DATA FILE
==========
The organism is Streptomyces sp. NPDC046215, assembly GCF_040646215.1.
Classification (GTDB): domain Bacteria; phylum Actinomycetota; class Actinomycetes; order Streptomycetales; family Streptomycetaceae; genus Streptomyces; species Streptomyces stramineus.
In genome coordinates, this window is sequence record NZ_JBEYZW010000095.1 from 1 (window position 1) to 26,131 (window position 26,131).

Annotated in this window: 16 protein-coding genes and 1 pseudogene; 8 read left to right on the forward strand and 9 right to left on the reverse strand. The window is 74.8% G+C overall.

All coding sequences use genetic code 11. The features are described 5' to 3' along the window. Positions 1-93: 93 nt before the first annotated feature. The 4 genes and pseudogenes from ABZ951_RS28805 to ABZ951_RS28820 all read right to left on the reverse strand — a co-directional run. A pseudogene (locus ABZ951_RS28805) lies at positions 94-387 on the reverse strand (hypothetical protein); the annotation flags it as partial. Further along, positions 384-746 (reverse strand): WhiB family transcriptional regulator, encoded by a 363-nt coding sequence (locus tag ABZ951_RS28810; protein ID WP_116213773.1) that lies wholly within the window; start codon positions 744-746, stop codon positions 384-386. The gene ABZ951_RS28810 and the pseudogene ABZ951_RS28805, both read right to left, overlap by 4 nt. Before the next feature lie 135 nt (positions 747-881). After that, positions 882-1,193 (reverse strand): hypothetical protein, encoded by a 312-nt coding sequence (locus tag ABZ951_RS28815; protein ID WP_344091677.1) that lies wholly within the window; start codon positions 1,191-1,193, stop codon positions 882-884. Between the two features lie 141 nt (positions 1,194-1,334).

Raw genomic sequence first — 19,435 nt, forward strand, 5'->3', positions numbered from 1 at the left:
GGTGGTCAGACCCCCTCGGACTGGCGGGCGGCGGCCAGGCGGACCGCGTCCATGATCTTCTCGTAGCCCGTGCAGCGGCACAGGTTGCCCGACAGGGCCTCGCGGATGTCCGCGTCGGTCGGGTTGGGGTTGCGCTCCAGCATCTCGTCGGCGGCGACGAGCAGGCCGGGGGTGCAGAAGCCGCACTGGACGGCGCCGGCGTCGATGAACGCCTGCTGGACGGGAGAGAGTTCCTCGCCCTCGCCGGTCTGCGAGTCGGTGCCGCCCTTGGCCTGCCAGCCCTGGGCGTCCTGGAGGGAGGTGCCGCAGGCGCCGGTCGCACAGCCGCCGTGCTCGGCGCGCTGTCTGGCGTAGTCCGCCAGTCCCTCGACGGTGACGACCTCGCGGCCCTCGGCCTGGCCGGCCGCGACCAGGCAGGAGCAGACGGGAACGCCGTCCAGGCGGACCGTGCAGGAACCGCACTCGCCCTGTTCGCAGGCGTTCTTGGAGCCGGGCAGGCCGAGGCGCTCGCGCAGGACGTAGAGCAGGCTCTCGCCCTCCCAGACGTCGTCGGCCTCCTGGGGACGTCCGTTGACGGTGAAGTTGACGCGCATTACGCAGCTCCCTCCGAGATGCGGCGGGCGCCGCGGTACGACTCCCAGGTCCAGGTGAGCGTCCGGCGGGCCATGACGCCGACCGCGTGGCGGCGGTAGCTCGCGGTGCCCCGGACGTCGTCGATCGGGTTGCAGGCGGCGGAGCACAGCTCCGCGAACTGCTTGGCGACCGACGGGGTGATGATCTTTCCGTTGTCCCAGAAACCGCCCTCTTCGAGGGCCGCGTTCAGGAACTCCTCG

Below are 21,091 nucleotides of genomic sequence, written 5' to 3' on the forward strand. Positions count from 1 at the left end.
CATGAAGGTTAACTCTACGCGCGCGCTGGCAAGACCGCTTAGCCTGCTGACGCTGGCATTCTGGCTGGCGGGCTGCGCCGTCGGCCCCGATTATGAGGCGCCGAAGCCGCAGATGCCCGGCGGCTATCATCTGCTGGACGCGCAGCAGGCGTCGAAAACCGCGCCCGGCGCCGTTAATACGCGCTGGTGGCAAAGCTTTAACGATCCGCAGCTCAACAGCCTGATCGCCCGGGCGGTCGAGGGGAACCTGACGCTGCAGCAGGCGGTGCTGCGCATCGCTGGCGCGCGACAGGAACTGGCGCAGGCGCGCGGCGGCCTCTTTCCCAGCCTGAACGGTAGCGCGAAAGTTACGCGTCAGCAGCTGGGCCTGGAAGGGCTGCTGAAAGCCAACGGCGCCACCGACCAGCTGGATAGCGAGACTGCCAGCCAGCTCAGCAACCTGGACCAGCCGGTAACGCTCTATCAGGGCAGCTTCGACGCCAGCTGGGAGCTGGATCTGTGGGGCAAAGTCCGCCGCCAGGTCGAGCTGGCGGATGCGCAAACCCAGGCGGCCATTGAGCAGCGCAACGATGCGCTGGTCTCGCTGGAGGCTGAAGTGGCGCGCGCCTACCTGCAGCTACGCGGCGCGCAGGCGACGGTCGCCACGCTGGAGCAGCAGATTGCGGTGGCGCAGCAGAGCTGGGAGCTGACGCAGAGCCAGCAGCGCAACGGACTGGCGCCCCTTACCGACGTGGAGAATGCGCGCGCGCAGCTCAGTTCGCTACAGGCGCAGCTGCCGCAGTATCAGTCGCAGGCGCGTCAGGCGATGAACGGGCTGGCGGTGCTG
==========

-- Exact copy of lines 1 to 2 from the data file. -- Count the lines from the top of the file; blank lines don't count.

The organism is Streptomyces sp. NPDC046215, assembly GCF_040646215.1.
Classification (GTDB): domain Bacteria; phylum Actinomycetota; class Actinomycetes; order Streptomycetales; family Streptomycetaceae; genus Streptomyces; species Streptomyces stramineus.